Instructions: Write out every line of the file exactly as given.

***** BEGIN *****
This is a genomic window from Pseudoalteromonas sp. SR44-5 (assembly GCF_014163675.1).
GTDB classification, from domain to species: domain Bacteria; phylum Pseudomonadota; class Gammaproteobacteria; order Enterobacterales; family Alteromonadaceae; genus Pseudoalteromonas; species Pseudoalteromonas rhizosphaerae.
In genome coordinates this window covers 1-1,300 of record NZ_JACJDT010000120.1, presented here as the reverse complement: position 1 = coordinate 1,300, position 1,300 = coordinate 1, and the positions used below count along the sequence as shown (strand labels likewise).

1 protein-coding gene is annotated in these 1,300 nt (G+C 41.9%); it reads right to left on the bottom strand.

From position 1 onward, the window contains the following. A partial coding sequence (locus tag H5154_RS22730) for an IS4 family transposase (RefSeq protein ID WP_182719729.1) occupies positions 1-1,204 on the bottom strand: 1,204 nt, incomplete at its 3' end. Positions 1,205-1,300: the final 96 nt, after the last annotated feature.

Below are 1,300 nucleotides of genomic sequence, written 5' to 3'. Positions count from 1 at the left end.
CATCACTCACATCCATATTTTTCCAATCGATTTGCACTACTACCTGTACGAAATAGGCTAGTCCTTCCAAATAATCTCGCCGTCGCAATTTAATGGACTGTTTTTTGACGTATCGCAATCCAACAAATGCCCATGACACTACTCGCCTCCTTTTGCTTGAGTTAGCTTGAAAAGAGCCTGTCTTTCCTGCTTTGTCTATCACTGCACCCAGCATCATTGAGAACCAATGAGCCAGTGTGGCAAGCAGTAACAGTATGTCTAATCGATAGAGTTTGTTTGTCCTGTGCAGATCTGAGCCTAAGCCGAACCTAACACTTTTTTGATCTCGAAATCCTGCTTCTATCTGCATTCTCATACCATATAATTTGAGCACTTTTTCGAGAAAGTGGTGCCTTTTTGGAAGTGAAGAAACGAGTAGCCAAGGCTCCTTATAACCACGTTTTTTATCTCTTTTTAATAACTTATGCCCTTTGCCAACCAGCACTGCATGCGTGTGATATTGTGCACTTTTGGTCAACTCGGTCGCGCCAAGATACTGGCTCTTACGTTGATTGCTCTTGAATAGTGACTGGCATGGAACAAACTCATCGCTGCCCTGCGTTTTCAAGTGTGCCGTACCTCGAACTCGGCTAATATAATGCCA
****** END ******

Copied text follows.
This is a genomic window from Pseudoalteromonas sp. SR44-5 (assembly GCF_014163675.1).
GTDB classification, from domain to species: domain Bacteria; phylum Pseudomonadota; class Gammaproteobacteria; order Enterobacterales; family Alteromonadaceae; genus Pseudoalteromonas; species Pseudoalteromonas rhizosphaerae.
In genome coordinates this window covers 1-1,300 of record NZ_JACJDT010000120.1, presented here as the reverse complement: position 1 = coordinate 1,300, position 1,300 = coordinate 1, and the positions used below count along the sequence as shown (strand labels likewise).

1 protein-coding gene is annotated in these 1,300 nt (G+C 41.9%); it reads right to left on the bottom strand.

From position 1 onward, the window contains the following. A partial coding sequence (locus tag H5154_RS22730) for an IS4 family transposase (RefSeq protein ID WP_182719729.1) occupies positions 1-1,204 on the bottom strand: 1,204 nt, incomplete at its 3' end. Positions 1,205-1,300: the final 96 nt, after the last annotated feature.

Below are 1,300 nucleotides of genomic sequence, written 5' to 3'. Positions count from 1 at the left end.
CATCACTCACATCCATATTTTTCCAATCGATTTGCACTACTACCTGTACGAAATAGGCTAGTCCTTCCAAATAATCTCGCCGTCGCAATTTAATGGACTGTTTTTTGACGTATCGCAATCCAACAAATGCCCATGACACTACTCGCCTCCTTTTGCTTGAGTTAGCTTGAAAAGAGCCTGTCTTTCCTGCTTTGTCTATCACTGCACCCAGCATCATTGAGAACCAATGAGCCAGTGTGGCAAGCAGTAACAGTATGTCTAATCGATAGAGTTTGTTTGTCCTGTGCAGATCTGAGCCTAAGCCGAACCTAACACTTTTTTGATCTCGAAATCCTGCTTCTATCTGCATTCTCATACCATATAATTTGAGCACTTTTTCGAGAAAGTGGTGCCTTTTTGGAAGTGAAGAAACGAGTAGCCAAGGCTCCTTATAACCACGTTTTTTATCTCTTTTTAATAACTTATGCCCTTTGCCAACCAGCACTGCATGCGTGTGATATTGTGCACTTTTGGTCAACTCGGTCGCGCCAAGATACTGGCTCTTACGTTGATTGCTCTTGAATAGTGACTGGCATGGAACAAACTCATCGCTGCCCTGCGTTTTCAAGTGTGCCGTACCTCGAACTCGGCTAATATAATGCCA